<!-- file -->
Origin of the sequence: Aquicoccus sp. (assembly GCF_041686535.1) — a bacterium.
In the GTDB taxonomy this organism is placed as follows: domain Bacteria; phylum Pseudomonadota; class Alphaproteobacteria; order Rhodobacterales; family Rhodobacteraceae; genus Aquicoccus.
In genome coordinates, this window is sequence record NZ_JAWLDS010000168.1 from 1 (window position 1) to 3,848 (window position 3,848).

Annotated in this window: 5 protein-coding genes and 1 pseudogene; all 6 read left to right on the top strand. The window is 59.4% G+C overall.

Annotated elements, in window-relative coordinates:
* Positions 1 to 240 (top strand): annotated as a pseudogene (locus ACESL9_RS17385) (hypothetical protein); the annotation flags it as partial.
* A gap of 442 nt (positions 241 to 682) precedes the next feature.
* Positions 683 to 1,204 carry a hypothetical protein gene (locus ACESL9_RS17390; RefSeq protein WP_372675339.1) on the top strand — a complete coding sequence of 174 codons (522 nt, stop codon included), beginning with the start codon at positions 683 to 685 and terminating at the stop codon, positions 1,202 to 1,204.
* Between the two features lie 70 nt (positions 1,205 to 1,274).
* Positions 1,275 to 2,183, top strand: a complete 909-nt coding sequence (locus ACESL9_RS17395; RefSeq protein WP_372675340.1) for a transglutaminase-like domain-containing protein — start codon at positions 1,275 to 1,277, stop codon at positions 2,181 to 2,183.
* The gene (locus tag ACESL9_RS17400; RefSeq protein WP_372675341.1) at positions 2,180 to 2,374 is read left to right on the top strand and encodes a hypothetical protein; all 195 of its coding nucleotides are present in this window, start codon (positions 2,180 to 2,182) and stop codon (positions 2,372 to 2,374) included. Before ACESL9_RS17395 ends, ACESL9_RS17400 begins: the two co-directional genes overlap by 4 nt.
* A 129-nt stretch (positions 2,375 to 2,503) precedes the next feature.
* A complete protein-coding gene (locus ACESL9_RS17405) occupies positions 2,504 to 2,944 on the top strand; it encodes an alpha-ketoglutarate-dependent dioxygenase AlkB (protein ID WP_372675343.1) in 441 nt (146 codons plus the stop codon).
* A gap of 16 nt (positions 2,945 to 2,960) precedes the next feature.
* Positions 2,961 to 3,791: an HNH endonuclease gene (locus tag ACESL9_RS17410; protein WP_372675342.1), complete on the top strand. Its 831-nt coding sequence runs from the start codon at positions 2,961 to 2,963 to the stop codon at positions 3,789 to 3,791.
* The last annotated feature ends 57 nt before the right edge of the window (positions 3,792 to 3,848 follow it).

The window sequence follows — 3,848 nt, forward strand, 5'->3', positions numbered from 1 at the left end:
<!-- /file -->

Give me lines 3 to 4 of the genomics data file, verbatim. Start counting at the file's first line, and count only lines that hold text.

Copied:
In genome coordinates, this window is sequence record NZ_JAWLDS010000168.1 from 1 (window position 1) to 3,848 (window position 3,848).

Annotated in this window: 5 protein-coding genes and 1 pseudogene; all 6 read left to right on the top strand. The window is 59.4% G+C overall.